Being in a heavy metal band is an inherently collaborative business. But, at the same time, lineup changes have always been frequent occurrences. Although teamwork and songwriting tandems have done great things in this genre (see Metallica’s Hetfield and Ulrich or Slayer’s King and Hanneman), sometimes pioneering bands have a lone chief architect to see them through. Here are 10 heavy metal acts that have become iconic with just one original member left:
Iron Maiden (Steve Harris)
Bassist Steve Harris founded Iron Maiden after his former band, Smiler, deemed his ideas too complicated. Their loss, since The Beast’s flamboyant and technical approach to music quickly made them key players in the New Wave Of British Heavy Metal and beyond. Steve has maintained his post on the low end since 1975, with the band’s second-longest-serving member, guitarist Dave Murray, joining the following year.
Slipknot (Shawn “Clown” Crahan)
Considering they had nine members and a reputation for anarchic shows, Slipknot were surprisingly stable during their ascent. The band’s “classic” lineup lasted for four albums, before bassist Paul Gray passed away in 2010 and drummer Joey Jordison got dismissed in 2013. These tragic and seismic changes meant that custom percussionist Shawn “Clown” Crahan became the only co-founder to still be in the band.
Megadeth (Dave Mustaine)
Megadeth have always been Dave Mustaine’s band. It was his hatred for ex-colleagues Metallica that fuelled their savage thrash and his riffs that made them legendary. However, for most of his career, MegaDave had a lieutenant in bassist David Ellefson. This meant that both of Ellefson’s exits (one in 2002 and another in 2021) left Mustaine as the sole “classic” Megadeth member to remain.
Anthrax (Scott Ian)
Even by the time Anthrax released second album Spreading The Disease in 1985, rhythm guitarist Scott Ian was their sole original member still in place. The New York thrash metal rebels were originally a tandem between Scott and bassist Dan Lilker, with a revolving door of musicians around them. So, Dan’s 1984 dismissal left Scott to carry on with a new, and now much more stable, lineup.
Evanescence (Amy Lee)
Evanescence were initially a duo, casting the angelic crooning of singer Amy Lee against the hard-as-nails nu metal riffing of Ben Moody. Despite the two being longtime friends, Ben left the band during their Fallen tour, citing creative differences. This left Amy to go it alone with an array of touring musicians, but Ben has since released a statement apologising and hoping to make amends.
Machine Head (Robb Flynn)
Singer/guitarist Robb Flynn founded Machine Head after a fallout with his former thrash band Vio-lence, and the mastermind’s decision to make heavier, groovier music would ultimately rocket them to stardom. Robb’s always been the figurehead for the four-piece, but they actually retained two original members (he and bassist Adam Duce) for more than 20 years. Sadly, Adam’s exit instigated a whirlwind of personal and legal issues.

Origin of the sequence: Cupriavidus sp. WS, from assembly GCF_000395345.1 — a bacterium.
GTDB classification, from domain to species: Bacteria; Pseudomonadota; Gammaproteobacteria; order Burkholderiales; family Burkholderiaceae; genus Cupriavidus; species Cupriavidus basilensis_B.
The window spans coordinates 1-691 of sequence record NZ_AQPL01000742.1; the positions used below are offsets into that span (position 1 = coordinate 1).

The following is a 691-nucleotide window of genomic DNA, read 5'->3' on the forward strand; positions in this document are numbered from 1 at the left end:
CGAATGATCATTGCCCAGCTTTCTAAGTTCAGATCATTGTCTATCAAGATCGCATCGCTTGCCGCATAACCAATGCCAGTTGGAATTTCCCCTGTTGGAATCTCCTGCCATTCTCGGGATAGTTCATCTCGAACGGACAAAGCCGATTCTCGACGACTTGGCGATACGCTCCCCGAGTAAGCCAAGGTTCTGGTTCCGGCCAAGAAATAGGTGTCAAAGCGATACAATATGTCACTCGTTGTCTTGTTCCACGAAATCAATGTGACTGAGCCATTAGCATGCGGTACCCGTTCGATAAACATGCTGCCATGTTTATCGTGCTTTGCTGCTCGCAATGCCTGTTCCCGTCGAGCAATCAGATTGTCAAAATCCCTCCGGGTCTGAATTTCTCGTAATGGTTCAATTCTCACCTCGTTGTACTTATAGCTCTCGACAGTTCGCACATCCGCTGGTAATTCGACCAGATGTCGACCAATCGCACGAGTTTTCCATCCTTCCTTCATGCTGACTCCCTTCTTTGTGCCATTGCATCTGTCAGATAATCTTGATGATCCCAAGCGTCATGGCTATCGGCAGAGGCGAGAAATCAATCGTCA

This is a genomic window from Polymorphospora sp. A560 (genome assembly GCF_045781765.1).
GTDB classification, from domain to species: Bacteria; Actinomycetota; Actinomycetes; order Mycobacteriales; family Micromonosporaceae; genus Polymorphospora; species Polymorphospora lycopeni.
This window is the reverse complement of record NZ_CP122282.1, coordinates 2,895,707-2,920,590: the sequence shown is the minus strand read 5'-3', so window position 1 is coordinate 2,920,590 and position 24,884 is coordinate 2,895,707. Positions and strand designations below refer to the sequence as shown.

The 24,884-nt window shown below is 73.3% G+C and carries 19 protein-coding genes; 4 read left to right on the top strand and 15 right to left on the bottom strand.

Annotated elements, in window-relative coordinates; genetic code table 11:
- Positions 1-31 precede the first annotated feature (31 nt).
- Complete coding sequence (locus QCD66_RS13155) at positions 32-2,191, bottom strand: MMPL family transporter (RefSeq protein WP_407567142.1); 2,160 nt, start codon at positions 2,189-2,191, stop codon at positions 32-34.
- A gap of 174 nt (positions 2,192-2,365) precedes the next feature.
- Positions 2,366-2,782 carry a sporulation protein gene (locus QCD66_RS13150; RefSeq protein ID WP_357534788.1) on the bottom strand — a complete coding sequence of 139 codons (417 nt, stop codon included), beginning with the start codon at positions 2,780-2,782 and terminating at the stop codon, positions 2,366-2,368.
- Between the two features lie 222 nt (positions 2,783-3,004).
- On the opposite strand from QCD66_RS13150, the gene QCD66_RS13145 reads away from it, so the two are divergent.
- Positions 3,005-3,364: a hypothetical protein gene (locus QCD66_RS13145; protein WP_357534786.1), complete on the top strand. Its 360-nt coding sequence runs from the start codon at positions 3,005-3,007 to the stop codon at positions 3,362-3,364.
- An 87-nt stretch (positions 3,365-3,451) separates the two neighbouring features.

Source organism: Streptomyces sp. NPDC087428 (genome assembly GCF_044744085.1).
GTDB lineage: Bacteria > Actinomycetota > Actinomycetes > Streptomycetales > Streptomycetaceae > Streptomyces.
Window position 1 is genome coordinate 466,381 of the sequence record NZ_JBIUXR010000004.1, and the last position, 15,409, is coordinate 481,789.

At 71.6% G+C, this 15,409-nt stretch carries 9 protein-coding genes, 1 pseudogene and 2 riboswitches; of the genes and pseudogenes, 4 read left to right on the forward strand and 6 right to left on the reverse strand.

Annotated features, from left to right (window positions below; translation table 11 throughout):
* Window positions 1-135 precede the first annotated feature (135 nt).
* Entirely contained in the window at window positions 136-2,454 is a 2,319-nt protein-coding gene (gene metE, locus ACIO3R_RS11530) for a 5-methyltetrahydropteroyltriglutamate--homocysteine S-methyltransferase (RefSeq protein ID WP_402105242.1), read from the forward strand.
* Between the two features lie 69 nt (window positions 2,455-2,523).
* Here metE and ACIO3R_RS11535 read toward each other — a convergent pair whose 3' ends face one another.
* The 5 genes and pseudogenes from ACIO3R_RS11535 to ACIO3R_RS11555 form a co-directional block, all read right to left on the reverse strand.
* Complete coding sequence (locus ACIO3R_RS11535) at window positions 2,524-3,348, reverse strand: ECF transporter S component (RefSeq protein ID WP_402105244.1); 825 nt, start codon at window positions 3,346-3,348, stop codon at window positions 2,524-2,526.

Fear Factory (Dino Cazares)
The story of Fear Factory has always been the story of guitarist Dino Cazares and singer Burton C. Bell’s fruitful yet fractious relationship. The two made gold together (especially 1995’s Demanufacture), but have also each tried to continue the band without the other. Currently, Dino’s in the driver’s seat following years of legal issues with his now-ex-bandmate over who owns the Fear Factory name.
The bad boys of the New Wave Of British Heavy Metal, Venom shot to infamy thanks to their grimy punk production values and unabashedly satanic imagery. The proto-black metal legends were a stable trio during their heyday – bassist/singer Cronos, guitarist Mantas and drummer Abaddon – but that was 40 years ago. Now, Cronos continues with two new cohorts to preach the unholy gospel.
Ministry (Al Jourgensen)
What would Ministry be without the acidic snarling and political iconoclasm of main man Al Jourgensen? Non-existent, probably. The frontman founded the band as a synthpop project in 1981, then it was his songwriting that pushed them into game-changing industrial metal on The Land Of Rape And Honey and The Mind Is A Terrible Thing To Taste. Decades later, Al’s still firmly in charge.
Morbid Angel (Trey Azagthoth)
Morbid Angel didn’t invent death metal, but many would argue they perfected it with their precise yet intense debut album, Altars Of Madness. Since then, the Floridians have rampaged their way through numerous musicians, while the frontman role’s swapped back-and-forth between David Vincent and Steve Tucker. All of this has left guitarist Trey Azagthoth as the only original member to still be part of the band.
Exodus (Tom Hunting)
Gary Holt is nowadays considered the fixture of Exodus, given it’s his songwriting that drives the thrashers and his absence to tour with Slayer that delayed their latest album. However, the guitarist joined the band two years after their formation, and it’s actually drummer Tom Hunting who’s the originator still carrying on in their ranks. Granted, he’s left the lineup twice, but he still counts!